Urethane Casting Resins– If stored in an air tight container, it will last six months. Urethane is very moisture sensitive before it is are mixed and cured, so using it on a rainy or humid day, using paper or wood mixing utensils and/or containers can cause moisture contamination that leads to bubbles in the urethane. You can make sure your casting resin lasts by using a dry gas nitrogen blanket (like X-Tend it) to displace the air in the bottle after every use.
See All Urethane Casting Resins
Epoxy Resins– Epoxy resins and hardeners can last for years on the shelf. We label it with a six month use by date, but it doesn’t really go bad. Sometimes the resin side will freeze (at about 50 F) and become crystallized and cloudy looking, but it just needs to be warmed up to return to its former clarity with no impact on the resin’s strength and durability. The 21 hardener will darken over time, turning more yellow. This is purely a cosmetic issue which doesn’t affect the strength or durability of the final product.
With all of these products, if it is past the use by date on the label, a small test batch will tell you if the product is viable.
Molds should be stored in a room temperature (68-72 F) environment, out of direct sunlight, in an air tight bag or container. If possible, it always best to store the mold with a cast piece in it. Glove molds should be stored with their mother molds in place. Latex molds are especially sensitive to heat and should never be stored anywhere where the temperature could reach over 72 F.
Production life ( the amount of casts you will get from a mold) is hard to predict. Things that affect production life include:
Mold release will prolong the life of your mold, especially if used every time you do a cast.
Detailed and/or complex molds don’t last as long as simple molds.
Molds stored properly will last longer than molds just tossed on a shelf.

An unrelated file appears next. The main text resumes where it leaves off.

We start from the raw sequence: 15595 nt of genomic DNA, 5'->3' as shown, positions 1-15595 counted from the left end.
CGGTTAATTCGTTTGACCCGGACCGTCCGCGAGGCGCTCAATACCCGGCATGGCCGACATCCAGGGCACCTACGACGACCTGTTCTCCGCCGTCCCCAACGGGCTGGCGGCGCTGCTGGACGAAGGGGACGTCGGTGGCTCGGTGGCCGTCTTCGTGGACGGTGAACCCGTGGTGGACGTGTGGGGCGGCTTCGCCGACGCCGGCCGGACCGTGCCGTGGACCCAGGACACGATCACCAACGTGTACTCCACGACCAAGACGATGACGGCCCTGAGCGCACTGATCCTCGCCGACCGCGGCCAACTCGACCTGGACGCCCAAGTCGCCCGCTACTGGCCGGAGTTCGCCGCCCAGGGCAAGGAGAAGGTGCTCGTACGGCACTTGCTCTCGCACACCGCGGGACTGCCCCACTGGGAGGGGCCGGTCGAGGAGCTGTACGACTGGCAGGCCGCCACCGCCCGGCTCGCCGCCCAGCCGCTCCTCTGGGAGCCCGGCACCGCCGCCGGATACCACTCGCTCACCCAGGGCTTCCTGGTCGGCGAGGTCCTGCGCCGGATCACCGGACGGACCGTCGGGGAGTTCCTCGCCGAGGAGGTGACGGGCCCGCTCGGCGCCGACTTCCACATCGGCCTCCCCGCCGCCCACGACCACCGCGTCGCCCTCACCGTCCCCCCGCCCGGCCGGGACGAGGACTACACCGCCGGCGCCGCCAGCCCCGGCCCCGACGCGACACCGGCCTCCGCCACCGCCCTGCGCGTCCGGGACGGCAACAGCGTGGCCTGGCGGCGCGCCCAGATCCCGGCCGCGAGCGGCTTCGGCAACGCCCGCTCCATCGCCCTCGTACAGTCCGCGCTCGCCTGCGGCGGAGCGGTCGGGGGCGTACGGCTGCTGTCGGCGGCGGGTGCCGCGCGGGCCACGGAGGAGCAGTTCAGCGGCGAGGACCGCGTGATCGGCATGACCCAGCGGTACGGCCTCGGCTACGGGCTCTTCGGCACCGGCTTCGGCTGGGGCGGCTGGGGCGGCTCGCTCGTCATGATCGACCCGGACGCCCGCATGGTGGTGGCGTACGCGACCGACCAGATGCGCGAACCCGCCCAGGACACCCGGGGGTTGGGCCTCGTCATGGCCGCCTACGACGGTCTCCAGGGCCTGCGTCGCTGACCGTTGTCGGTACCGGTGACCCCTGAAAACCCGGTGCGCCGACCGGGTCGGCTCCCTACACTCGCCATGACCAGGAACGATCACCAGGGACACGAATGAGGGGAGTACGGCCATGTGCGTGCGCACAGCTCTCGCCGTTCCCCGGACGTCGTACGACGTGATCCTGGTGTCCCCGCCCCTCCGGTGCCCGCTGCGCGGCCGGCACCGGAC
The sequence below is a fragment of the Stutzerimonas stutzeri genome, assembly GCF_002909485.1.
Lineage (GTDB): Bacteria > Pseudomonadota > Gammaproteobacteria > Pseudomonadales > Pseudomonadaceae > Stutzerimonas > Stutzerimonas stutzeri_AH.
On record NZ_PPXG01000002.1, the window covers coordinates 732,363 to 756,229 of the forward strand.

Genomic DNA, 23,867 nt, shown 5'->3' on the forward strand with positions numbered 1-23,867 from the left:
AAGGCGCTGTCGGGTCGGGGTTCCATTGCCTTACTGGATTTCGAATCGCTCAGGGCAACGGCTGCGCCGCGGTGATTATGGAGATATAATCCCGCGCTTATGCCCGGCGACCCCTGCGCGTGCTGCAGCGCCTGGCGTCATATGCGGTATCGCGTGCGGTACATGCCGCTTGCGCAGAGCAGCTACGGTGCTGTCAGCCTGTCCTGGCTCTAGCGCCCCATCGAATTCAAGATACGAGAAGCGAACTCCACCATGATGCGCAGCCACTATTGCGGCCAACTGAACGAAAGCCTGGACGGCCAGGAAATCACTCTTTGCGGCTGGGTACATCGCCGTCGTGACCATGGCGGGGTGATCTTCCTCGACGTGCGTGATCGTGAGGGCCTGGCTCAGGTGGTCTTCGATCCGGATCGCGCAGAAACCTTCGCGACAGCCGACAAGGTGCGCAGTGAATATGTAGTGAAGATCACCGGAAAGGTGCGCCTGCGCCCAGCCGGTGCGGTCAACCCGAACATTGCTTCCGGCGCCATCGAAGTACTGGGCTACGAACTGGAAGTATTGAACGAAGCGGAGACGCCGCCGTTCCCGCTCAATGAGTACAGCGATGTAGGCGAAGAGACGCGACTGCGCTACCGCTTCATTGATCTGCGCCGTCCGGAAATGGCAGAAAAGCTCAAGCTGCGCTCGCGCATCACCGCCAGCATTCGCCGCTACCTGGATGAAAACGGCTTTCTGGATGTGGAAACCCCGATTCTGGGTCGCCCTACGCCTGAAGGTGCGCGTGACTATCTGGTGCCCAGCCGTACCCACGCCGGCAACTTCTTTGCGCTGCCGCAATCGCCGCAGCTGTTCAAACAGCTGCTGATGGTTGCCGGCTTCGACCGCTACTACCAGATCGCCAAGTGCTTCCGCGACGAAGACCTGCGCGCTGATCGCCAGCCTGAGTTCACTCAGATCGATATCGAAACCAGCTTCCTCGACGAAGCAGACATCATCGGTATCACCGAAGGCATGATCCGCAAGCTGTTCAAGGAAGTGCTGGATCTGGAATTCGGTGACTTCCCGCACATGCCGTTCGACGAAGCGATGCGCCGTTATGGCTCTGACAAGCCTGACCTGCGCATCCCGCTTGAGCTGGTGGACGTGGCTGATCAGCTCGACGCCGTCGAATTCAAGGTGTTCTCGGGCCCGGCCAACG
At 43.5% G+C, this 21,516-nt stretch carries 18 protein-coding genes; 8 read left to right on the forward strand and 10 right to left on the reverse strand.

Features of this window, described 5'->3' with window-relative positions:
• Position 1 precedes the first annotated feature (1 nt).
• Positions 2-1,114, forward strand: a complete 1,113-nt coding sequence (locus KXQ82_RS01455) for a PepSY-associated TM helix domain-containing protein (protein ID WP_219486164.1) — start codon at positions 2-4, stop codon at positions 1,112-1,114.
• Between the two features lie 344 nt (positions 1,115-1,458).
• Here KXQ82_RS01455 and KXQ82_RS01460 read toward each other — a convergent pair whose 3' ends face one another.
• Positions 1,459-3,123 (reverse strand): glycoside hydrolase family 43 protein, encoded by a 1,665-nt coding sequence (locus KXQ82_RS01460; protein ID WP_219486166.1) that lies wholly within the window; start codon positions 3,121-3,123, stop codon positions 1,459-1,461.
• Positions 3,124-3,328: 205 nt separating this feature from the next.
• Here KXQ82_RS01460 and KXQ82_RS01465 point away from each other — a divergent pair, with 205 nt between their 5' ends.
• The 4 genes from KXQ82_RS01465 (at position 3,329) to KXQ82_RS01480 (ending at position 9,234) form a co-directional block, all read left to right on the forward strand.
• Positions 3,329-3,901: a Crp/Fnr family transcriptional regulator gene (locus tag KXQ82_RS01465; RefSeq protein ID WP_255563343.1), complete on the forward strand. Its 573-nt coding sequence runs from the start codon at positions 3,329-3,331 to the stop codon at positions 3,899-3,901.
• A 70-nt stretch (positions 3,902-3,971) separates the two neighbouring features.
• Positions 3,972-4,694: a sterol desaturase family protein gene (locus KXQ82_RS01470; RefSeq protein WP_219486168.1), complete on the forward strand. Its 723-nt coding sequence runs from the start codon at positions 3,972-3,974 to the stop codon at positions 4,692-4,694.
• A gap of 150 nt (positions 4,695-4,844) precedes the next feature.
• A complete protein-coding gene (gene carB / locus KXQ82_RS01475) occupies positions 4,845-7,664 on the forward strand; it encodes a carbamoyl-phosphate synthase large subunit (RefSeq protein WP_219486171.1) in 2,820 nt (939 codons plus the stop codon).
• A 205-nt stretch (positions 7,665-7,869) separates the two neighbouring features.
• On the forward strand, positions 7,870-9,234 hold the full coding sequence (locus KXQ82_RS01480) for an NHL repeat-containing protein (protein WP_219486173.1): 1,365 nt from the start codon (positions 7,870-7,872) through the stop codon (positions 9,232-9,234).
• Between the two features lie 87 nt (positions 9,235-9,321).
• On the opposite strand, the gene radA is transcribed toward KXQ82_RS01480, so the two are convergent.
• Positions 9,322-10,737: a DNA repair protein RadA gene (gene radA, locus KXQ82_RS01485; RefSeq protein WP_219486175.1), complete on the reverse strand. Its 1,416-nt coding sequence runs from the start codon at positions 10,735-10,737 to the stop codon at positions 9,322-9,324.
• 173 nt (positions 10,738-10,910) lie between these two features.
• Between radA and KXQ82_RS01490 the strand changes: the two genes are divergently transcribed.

The materials used in the molds will also contribute to production life. Generally the hotter the casting material becomes while curing, the harder it is on the mold. Also more abrasive materials will wear the mold out faster.
Library life (how long a properly stored mold will last when not in use) is easier to predict and are as follows:
Tin catalyst silicone molds (like our 125 or 128 silicones) last about 5-7 years when stored properly
Platinum catalyst silicone molds (like our Food Grade silicone or silicone putty) last 20+ years when stored properly.
Latex molds last 10-20 years when stored properly.
Urethane rubber molds (like our 75A urethane rubber) last 20+ years when stored properly.
Yes, our urethane casting resin can be colored. We carry white, black, red, yellow, and blue colorant for the casting resin. Any colorant for use with urethane will work with our casting resins. People frequently use powdered pigments and dyes in the casting resin. Always mix up a small test batch to make sure you are getting the color and result you want.
The casting resin can also be painted. For best results, dust or submerge your part in talc for 12 to 24 hours, and then wash with a liquid dish soap (like Dawn) with cold water and pat dry. Do not sand after the talc and washing. Some people also like to use a primer such as Plasti-Kote, a sandable primer that works well and can be found at most auto supply stores. Acrylic paints work very well. Other types of paints should be tested first. For a spray paint, Krylon Fusion works great.
Hopefully this information has been helpful to you.
From all of us at AeroMarine Products, have a lovely holiday!